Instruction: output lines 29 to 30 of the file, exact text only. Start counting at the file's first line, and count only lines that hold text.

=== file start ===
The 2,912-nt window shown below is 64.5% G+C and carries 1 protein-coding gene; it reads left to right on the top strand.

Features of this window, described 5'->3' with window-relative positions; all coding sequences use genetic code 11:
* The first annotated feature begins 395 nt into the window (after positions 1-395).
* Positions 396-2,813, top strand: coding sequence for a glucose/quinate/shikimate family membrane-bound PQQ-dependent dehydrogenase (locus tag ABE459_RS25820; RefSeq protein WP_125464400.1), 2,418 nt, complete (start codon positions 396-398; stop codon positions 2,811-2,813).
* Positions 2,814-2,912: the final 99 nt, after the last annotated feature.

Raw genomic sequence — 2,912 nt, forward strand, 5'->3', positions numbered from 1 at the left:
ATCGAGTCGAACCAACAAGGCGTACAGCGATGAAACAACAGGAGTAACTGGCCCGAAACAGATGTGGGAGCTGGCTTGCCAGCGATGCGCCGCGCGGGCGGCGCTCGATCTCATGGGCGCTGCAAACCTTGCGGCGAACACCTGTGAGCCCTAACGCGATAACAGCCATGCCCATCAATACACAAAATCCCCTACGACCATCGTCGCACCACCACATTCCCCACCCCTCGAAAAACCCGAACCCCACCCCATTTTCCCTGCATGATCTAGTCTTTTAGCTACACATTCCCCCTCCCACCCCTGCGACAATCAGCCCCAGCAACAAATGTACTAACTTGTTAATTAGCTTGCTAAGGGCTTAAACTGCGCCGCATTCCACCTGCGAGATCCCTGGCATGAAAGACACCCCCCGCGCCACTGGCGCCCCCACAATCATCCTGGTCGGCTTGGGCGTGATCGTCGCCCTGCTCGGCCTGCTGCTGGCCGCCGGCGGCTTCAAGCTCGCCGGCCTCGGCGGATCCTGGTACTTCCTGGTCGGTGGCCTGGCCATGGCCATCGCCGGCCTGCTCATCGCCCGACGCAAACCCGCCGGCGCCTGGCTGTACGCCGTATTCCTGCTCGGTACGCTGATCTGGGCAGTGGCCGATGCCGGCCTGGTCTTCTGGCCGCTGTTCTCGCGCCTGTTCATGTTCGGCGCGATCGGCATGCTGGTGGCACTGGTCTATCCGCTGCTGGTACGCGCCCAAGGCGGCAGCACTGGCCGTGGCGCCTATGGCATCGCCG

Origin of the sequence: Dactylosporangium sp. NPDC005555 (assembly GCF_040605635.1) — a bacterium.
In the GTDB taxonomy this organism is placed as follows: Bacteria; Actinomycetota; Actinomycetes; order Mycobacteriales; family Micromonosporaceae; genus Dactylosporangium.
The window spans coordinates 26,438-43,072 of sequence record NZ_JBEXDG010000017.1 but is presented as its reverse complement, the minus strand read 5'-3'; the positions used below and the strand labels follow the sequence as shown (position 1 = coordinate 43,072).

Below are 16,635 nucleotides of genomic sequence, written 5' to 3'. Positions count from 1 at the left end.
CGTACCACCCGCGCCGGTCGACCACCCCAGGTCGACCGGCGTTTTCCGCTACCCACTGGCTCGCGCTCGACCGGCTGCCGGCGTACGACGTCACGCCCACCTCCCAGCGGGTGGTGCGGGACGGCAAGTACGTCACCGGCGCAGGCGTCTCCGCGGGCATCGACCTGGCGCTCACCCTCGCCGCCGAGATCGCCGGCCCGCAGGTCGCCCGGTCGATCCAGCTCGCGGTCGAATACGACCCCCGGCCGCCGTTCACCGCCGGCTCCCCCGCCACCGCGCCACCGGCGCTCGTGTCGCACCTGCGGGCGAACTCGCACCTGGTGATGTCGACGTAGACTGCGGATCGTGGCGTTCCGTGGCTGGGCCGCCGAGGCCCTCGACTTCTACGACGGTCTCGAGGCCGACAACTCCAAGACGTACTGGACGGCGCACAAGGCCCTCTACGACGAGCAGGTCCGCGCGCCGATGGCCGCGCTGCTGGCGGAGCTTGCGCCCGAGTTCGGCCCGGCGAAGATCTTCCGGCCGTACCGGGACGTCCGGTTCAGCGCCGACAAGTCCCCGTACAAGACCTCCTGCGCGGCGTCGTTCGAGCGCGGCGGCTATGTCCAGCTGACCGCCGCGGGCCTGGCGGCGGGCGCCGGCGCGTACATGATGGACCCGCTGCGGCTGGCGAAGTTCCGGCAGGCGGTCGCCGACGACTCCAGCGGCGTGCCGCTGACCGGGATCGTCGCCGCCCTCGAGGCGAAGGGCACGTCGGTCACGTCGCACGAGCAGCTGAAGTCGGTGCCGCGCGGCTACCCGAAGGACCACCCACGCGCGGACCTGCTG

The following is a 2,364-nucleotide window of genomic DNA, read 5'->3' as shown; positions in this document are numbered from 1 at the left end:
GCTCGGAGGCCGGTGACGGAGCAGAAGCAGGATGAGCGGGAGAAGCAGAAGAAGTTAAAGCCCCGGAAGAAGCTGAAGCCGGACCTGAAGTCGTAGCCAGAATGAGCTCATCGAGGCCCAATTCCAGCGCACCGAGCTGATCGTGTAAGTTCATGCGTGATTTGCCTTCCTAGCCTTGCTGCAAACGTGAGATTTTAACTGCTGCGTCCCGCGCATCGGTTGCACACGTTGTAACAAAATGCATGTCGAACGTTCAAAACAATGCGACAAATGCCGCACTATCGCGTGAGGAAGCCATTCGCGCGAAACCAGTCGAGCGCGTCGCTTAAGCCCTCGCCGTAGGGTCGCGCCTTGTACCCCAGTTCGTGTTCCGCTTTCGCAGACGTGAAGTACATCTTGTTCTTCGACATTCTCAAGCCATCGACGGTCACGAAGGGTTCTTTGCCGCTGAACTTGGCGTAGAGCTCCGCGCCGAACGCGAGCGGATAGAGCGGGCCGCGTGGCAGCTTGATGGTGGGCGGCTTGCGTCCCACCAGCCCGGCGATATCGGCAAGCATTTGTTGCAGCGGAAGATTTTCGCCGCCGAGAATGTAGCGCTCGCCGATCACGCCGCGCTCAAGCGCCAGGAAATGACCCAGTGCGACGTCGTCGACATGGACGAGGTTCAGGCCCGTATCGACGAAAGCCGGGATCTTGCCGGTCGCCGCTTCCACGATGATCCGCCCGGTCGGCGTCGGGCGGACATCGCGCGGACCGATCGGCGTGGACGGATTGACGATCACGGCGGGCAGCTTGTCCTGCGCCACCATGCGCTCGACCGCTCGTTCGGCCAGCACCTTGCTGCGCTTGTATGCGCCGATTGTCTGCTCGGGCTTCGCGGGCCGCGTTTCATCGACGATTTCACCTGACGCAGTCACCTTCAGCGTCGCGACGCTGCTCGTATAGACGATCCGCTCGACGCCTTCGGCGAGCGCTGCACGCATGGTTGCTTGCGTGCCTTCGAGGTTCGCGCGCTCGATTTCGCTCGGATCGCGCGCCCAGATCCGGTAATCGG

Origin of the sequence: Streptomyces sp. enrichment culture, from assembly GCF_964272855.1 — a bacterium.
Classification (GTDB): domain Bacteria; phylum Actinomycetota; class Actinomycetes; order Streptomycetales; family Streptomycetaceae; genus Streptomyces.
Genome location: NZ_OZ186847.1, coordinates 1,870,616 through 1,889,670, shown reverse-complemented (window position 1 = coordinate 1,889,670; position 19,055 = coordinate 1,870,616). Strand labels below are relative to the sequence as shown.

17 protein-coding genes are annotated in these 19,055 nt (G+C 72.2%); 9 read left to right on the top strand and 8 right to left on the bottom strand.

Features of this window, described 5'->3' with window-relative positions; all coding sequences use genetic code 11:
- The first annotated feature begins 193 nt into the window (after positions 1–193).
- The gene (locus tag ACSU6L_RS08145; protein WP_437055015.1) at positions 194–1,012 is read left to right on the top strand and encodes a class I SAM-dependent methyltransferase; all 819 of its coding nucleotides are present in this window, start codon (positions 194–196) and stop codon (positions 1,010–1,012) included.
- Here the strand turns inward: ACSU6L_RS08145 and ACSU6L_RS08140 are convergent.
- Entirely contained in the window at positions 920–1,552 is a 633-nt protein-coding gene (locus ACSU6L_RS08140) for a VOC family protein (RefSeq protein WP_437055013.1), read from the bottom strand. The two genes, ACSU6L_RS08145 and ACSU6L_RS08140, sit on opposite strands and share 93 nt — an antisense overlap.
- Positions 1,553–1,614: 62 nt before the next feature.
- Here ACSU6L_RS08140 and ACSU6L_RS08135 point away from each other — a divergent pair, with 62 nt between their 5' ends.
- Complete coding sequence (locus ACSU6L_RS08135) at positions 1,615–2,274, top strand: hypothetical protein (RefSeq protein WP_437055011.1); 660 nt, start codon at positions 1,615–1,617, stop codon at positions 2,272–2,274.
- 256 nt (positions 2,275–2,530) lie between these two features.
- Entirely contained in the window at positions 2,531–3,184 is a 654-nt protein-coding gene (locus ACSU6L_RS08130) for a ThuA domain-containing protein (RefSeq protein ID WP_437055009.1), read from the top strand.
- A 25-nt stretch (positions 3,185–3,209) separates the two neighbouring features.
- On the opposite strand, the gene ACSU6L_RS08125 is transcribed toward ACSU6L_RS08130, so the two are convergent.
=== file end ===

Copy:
- A 25-nt stretch (positions 3,185–3,209) separates the two neighbouring features.
- On the opposite strand, the gene ACSU6L_RS08125 is transcribed toward ACSU6L_RS08130, so the two are convergent.